He told her he was sorry, but Shannon and Casey couldn’t come to the retreat because under DOMA, they aren’t considered married. “But he gave me workbooks to take home,” says Shannon.
The couple was married by Foxboroough Town Clerk Bob Cutler . Nine states and the District of Columbia recognize same-sex marriage. But under DOMA, the federal government does not, and military personnel are federal employees.
The Defense of Marriage Act, passed in 1996, defines marriage as the legal union of a man and a woman. Gay and lesbian groups say it denies them equal protection.
Full benefits for same-sex partners in the military, such as health care and housing, would require the repeal of DOMA. The Supreme Court will hear arguments on the law’s constitutionality this month. The Obama administration abandoned its defense of the law in 2011.
When she was teaching, Casey had her own health insurance, but when she quit after the twins were born, she was not allowed to go onto her wife’s policy. She pays nearly $700 a month for what she calls minimal coverage. The twins are covered under Shannon’s policy.
And if Shannon needed base housing, she’d be assigned to officers’ bachelor’s quarters, even though she is part of a family of four.
The McLaughlins live in a Victorian in Foxborough that they bought and renovated. There are family photographs everywhere, and a large playroom filled with toys and books. In 2011, Shannon was elected to the Foxborough Planning Board for a three-year term.
Casey, who was impregnated with Shannon’s eggs and donated sperm, is “Mama,” and Shannon is “Baba.” On a recent afternoon, Shannon is still dressed in her work clothes: the Army fatigues she wears in her Wellesley office. In between the demands of Grant and Grace, the couple sit on a couch talking about Panetta’s announcement and the upcoming Supreme Court case.
They are also the lead plaintiffs in McLaughlin v. Panetta, in federal court in Massachusetts, and stayed pending the outcome of the Supreme Court case on DOMA. The lawsuit seeks medical, dental, housing, and survivor’s benefits for military spouses in gay marriages.
“It was a difficult decision for me, because you don’t want to sue your employer,” says Shannon. “And for the most part, the military has been very good to me. But I just want Casey to be treated the same as other military wives, and I feel it’s disrespectful that she’s not."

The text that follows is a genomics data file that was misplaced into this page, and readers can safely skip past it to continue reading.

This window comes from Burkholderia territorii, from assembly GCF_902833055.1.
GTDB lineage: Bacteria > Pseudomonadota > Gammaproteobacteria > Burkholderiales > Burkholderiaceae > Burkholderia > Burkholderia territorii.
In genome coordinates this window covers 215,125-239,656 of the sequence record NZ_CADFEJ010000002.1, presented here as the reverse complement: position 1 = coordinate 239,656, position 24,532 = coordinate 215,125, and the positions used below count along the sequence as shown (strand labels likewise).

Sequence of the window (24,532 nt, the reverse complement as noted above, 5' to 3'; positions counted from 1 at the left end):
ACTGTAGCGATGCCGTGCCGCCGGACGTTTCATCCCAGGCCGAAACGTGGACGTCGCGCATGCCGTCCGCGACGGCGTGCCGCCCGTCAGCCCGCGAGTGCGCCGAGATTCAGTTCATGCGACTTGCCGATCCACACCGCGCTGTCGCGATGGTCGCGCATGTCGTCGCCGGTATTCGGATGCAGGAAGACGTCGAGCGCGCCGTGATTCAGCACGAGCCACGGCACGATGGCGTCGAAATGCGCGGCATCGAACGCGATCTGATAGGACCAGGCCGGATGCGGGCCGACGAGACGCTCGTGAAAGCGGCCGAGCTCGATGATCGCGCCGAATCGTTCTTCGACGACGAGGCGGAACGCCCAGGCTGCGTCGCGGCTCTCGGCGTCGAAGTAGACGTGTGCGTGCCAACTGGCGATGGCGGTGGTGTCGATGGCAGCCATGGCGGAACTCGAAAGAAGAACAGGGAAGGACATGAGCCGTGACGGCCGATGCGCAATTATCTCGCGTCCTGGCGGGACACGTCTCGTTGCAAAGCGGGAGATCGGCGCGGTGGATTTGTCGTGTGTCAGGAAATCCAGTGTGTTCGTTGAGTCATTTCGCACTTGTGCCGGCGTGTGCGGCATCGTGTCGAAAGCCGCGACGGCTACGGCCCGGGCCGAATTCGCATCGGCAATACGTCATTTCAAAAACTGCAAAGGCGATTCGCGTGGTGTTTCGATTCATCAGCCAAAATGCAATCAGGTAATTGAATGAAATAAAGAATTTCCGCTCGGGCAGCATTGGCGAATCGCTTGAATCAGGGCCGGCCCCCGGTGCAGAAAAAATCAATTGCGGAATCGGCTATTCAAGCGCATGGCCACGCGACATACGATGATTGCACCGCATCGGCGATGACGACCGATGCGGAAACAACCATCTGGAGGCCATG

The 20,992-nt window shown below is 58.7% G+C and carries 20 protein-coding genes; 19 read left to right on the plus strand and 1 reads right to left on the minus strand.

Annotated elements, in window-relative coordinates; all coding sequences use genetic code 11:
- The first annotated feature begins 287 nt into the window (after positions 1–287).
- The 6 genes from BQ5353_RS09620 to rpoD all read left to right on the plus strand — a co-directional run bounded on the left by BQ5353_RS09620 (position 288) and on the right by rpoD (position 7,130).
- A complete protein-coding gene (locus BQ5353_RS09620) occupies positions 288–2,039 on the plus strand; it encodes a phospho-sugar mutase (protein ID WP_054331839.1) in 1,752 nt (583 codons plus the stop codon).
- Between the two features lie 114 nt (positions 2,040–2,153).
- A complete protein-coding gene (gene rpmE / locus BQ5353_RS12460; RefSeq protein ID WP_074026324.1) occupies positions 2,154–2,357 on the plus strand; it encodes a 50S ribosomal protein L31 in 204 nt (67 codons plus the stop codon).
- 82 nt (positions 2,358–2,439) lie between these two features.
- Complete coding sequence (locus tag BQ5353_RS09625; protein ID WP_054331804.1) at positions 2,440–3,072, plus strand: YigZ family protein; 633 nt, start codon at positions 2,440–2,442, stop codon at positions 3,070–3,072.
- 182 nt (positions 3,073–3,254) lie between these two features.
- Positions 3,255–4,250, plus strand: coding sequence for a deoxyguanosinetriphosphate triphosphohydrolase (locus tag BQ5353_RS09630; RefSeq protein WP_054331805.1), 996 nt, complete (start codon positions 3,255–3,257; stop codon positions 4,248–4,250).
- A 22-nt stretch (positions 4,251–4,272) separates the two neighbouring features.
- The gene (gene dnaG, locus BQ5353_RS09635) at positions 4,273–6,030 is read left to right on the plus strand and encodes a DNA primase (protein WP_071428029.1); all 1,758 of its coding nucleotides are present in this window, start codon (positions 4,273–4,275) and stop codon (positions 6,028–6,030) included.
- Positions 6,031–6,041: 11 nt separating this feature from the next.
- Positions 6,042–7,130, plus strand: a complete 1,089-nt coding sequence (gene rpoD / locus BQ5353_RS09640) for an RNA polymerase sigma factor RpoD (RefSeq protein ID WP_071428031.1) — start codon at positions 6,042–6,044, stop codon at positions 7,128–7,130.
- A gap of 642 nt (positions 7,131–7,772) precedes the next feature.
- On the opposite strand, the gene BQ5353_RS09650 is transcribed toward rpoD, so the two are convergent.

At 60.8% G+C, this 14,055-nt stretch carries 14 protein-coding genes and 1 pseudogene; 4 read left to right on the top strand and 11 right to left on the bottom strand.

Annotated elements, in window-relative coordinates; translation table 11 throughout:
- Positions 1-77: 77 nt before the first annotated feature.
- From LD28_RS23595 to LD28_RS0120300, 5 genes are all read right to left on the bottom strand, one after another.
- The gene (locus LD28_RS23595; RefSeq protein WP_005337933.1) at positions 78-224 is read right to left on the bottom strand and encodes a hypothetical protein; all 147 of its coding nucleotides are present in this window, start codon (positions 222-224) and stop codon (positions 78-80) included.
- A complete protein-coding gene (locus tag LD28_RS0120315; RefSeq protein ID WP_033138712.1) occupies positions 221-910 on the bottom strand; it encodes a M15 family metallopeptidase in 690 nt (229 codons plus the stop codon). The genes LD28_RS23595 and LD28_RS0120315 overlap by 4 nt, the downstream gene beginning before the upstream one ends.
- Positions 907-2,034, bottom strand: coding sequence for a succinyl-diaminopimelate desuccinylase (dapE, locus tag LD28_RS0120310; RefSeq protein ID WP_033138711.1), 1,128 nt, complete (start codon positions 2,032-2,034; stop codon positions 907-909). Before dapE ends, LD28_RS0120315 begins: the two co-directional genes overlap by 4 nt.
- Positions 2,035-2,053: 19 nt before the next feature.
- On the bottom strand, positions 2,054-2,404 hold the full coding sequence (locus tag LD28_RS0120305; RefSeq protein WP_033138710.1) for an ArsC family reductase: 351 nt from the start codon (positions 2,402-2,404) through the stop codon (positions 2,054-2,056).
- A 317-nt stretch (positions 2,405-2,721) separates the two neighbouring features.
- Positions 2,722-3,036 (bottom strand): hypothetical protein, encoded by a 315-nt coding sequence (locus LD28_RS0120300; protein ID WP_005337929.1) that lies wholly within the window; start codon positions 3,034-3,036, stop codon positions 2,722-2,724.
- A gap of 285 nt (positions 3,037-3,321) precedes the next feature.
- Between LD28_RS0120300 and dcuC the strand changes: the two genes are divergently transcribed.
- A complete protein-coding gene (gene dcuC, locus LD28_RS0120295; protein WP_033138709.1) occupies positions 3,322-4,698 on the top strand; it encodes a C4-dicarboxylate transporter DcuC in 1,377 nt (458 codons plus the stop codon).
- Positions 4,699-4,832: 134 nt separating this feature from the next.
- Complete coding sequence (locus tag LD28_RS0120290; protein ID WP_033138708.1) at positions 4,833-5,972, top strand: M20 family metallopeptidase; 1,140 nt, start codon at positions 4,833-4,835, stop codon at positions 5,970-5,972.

In his State of the Union address last month, President Obama touched on the issue, while Tracey Hepner, cofounder of Military Partners and Families Coalition, sat with first lady Michelle Obama. Hepner is married to the military’s first openly gay or lesbian general, Army Brigadier General Tammy Smith.
“We will ensure equal treatment for all service members, and equal benefits for their families — gay and straight,” the president said.
Afterward, the National Gay and Lesbian Task Force issued a statement calling for Congress to repeal the Defense of Marriage Act: “Every day, LGBT service members put their lives on the line, yet they and their families continue to be treated as ‘less than.’ This is unconscionable.”
Shannon McLaughlin loves her job and is proud of her military record. “I’m really dedicated to serving my country,” she says. “It’s very rewarding.” But because of the difficulties with her marital status, she has thought about leaving the military, should the Defense of Marriage Act be upheld.
“It is something I struggle with,” she says. “I don’t want anything extra that others don’t have. Just let me provide for my wife like any other person in the military.”
She notes that Casey has to deal with what other service wives deal with: weekend drills, possible deployment, weeks of annual training, and the “usual run-of-the mill state emergencies” that occur. Shannon, for instance, was called upon to work the recent blizzard with other National Guard members.
As she speaks, Casey holds Shannon’s hand and nods. “The jargon that they’re using to justify us not being equal is the same toxic argument they used when interracial couples wanted to be recognized, Casey says. “That to me is revolting.”
But she’s optimistic that the Supreme Court will reject DOMA. “The faith and hope I have, being an American, is that the court is going to overturn the Defense of Marriage Act.” With that, she goes to spoon some more yogurt into two hungry toddlers’ mouths.
Bella English can be reached at email@example.com